Writing Routines

David Baldacci’s Writing Routine: “Nobody ever masters the art of writing.”

David Baldacci is an American author, screenwriter and former attorney, best-known for his suspense and legal thriller novels like Absolute Power.

You have to ask yourself why you want to be a writer and you have to have passion in the belly for it. It can’t be just because you hate your day job and you want to sell the film rights, because it’s going to take a long time. It’s a craft, which means you’re going to be an apprentice for life. Nobody ever masters the art of writing.

‘You’re going to be an apprentice for life’: David Baldacci shares his advice for aspiring writers | Pan Macmillan

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David Baldacci has been writing stories ever since he was a child. It all started when his mother gave him a lined notebook as a way to keep him quiet and give herself a break, although the author credits this as the moment which inspired his writing career.

But Baldacci didn’t launch into publishing novels right away. Instead he studied political science at Virginia Commonwealth University and later, law at the University of Virginia School of Law, after which he worked as a trial attorney for nine years in Washington, D.C.

But the writing bug never left him. “And that was the time period where I was really focusing on all my novel writing career,” Baldacci recalled in his Masterclass. “I’d done screenplays, didn’t have really any success. I thought, you know what? I want to attempt a novel.”

So like fellow legal thriller writer John Grisham, Baldacci began juggling his novelistic ambitions with his career. Because his work as a lawyer started early in the morning, the only time he had to write was at night — after his family went to bed, Baldacci would head downstairs at 10pm and write until 2am. He would also find some time throughout the day — during his lunch break for instance — to jot down some notes or “bang out a page.”

“My wife obviously was very instrumental,” he recalled in an interview with The Strand Magazine. “We had a family, and she took on more of the labor of that, allowing me to write at night, early in the morning, and on the weekends.”

He kept up his side writing routine every day, seven days a week for three years until his first novel, Absolute Power, was completed. Published in 1996, the book became an international best-seller and was adapted into a 1997 film starring Clint Eastwood and Gene Hackman. The success enabled Baldacci to quit practising law and dedicate himself to writing full-time.

I approached it brick by brick, much like I did my legal cases. I worked, I did trial work. I did business deals. They’re both involving little details.

Writing Process | MasterClass

David Baldacci’s daily writing routine

On a typical writing day, Baldacci wakes up early and takes his two dogs out for a walk. Once he’s back home, he heads into the office and starts writing.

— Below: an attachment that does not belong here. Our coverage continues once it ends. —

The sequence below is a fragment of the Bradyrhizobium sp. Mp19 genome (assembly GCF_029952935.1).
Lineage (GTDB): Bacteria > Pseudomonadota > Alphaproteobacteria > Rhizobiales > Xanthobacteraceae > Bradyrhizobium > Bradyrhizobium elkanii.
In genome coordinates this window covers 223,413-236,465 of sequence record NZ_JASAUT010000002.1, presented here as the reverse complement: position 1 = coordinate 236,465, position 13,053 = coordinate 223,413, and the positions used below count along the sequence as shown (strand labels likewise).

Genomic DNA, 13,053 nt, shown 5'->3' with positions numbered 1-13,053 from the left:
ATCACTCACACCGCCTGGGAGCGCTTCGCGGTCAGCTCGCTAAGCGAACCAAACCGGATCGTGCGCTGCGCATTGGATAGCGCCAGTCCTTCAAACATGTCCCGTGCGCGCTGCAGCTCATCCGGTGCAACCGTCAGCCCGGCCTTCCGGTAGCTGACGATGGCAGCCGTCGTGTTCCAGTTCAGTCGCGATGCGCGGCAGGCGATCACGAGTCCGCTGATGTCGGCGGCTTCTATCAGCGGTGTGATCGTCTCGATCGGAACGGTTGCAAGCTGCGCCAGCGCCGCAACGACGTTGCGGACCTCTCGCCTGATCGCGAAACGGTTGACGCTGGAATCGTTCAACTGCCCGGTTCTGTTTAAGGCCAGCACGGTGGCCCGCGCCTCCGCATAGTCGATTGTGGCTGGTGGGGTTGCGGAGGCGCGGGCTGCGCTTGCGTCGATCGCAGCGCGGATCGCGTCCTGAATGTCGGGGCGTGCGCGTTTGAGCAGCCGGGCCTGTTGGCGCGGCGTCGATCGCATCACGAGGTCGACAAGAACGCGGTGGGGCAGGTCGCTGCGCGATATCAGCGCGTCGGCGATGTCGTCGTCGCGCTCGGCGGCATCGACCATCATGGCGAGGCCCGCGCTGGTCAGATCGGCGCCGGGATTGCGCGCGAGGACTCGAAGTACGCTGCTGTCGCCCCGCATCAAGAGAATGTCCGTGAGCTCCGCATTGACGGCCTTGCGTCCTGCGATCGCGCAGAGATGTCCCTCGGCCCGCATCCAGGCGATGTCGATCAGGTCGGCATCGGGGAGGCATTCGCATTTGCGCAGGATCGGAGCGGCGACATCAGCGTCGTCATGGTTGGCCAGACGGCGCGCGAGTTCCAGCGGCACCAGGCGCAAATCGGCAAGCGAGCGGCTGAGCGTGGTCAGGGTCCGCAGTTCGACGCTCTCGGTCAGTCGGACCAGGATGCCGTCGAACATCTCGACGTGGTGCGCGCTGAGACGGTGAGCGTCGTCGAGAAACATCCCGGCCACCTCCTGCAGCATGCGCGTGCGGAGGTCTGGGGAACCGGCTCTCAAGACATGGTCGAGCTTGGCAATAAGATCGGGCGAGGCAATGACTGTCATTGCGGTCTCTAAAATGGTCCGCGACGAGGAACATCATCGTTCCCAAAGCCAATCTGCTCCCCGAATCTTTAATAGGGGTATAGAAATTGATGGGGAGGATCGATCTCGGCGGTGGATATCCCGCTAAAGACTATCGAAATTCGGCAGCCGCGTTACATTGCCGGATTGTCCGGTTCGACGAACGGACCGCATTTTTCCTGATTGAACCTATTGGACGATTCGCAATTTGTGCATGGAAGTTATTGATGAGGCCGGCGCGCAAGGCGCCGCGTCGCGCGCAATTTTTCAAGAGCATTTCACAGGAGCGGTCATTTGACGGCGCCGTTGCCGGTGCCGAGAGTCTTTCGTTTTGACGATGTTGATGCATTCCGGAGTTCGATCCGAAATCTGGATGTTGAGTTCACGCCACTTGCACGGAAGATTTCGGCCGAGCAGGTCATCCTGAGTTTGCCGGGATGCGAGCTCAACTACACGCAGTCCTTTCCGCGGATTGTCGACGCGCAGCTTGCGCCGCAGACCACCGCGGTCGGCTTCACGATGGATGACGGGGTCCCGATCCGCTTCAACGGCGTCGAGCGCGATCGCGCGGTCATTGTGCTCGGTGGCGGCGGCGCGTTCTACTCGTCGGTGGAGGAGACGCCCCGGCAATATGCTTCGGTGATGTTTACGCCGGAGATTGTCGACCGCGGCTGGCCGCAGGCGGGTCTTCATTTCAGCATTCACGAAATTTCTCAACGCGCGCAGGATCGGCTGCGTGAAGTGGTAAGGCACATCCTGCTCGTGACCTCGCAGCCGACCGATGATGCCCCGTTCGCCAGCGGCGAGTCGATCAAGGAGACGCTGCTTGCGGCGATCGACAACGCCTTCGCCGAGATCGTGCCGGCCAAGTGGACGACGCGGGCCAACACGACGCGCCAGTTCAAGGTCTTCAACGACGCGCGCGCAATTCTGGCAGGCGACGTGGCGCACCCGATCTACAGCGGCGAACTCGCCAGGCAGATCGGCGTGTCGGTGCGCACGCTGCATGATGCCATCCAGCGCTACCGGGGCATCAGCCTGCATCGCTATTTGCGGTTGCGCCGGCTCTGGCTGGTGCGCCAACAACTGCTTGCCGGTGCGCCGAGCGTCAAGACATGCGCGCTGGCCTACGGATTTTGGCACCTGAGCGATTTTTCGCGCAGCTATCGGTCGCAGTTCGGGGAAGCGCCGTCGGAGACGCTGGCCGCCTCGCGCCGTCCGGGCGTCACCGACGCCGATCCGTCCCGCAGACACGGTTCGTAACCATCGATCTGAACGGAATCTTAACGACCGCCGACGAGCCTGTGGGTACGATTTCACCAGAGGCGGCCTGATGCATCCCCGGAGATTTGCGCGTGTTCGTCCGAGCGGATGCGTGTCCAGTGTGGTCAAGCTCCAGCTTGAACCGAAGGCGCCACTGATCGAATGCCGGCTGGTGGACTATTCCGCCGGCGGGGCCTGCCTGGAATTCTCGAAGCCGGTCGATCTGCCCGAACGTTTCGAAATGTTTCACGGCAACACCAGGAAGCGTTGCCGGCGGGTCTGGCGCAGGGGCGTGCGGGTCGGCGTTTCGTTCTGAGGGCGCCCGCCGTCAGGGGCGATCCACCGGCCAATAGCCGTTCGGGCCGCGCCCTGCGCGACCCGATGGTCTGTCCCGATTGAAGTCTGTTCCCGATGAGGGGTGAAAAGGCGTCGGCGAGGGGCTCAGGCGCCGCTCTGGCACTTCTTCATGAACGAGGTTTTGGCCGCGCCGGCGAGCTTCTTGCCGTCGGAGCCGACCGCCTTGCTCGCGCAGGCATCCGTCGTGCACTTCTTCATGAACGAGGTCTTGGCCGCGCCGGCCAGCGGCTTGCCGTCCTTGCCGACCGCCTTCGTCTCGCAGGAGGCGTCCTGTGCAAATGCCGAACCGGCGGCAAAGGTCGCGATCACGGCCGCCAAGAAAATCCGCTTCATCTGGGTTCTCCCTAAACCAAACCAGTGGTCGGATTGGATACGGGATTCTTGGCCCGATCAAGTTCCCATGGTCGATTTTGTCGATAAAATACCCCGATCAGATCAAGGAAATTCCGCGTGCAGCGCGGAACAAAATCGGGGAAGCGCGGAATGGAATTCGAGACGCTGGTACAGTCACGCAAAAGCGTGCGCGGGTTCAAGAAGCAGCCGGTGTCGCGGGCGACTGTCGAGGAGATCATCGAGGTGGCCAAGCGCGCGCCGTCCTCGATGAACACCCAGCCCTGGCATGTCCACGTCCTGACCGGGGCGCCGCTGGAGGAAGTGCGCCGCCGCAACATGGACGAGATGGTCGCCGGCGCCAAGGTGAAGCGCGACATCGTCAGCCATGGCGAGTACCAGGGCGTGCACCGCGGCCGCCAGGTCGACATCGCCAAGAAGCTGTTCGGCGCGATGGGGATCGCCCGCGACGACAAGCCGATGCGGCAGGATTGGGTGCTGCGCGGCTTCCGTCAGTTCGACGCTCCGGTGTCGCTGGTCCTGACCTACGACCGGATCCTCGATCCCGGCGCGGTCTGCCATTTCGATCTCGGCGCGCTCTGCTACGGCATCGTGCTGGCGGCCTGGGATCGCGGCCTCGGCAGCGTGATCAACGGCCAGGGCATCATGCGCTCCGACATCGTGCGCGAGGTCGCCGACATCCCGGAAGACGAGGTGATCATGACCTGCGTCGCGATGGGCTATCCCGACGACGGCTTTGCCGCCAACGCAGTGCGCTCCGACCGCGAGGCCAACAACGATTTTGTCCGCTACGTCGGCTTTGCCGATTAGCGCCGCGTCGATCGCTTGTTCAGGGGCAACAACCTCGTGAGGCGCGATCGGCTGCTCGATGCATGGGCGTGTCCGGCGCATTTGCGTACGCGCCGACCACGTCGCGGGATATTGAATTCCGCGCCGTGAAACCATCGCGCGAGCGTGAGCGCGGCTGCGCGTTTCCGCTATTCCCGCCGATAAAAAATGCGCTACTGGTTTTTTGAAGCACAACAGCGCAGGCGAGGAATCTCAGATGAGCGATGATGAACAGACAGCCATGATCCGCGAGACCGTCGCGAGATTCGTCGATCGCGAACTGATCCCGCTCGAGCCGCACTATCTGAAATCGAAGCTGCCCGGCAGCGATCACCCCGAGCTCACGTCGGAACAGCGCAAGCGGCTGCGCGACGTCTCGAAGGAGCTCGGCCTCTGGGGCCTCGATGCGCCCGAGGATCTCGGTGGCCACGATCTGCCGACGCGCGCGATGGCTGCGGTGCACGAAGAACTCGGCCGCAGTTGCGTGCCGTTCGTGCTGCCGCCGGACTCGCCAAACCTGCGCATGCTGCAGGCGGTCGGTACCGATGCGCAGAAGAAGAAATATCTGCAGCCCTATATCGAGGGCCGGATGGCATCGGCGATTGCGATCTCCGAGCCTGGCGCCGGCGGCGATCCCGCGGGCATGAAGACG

I’m not a words-per-day kind of guy. I always felt that if you have an artificial number, it probably means that you don’t want to be writing, anyway. If you say, okay I do 2000 words, but what if the next words would’ve been fantastic? You’re just going to stop and go play golf? You can also produce 2000 words that are crap. So I sit down to write when I’m ready to write, when things crystallize in my head and I know what I want to say. I work on multiple projects a day, so I might spend three or four hours on my next adult thriller, then a few hours on a screenplay. I might work for a few hours on editing, or on a young adult book. For me, three or four hours on one project, I’ve probably exhausted my energy for that. But rather than just calling it a day, and going on home, I’ll move on to some other project. I just love to write. It’s not a job, it never has been. It’s a lifestyle. If I’m not writing or plotting, I’m not a happy camper. It just keeps me going.

How I Write: David Baldacci | Daily Beast

If he ever gets stuck while working, Baldacci has a few solutions to his creative juices flowing again: go for a walk, have a potter around his garden, or take a shower. “I tell you, there’s something about water,” he told Friday Magazine. “Everything just washes away. Your mind is focussed and you [are able to] dig down like 12 layers and find what you are looking for.”

Baldacci, similar to Kazuo Ishiguro, also doesn’t believe in the notion that you should “write about what you know.” Rather, he believes that writers should work on what they’d like to know about.

“Your prose will get better and your plotting will get better because you’re invested in it and you’re passionate about it,” he said. “The last thing you want to do is halfway through a novel run out of gas because you really weren’t that interested in the subject matter – it’s a long haul and you need to go in with a full tank of gas, and one way to do that is to have passion.”

If I’m not writing, I’m not comfortable. I can write anywhere under any circumstances. I can write in a plane or a train or a boat. In a corner, with a screaming child in my lap, I’ve done all those things. If you wait for the perfect place to write, you’ll never write anything because there’s no such place.

An interview with David Baldacci | BookBrowse

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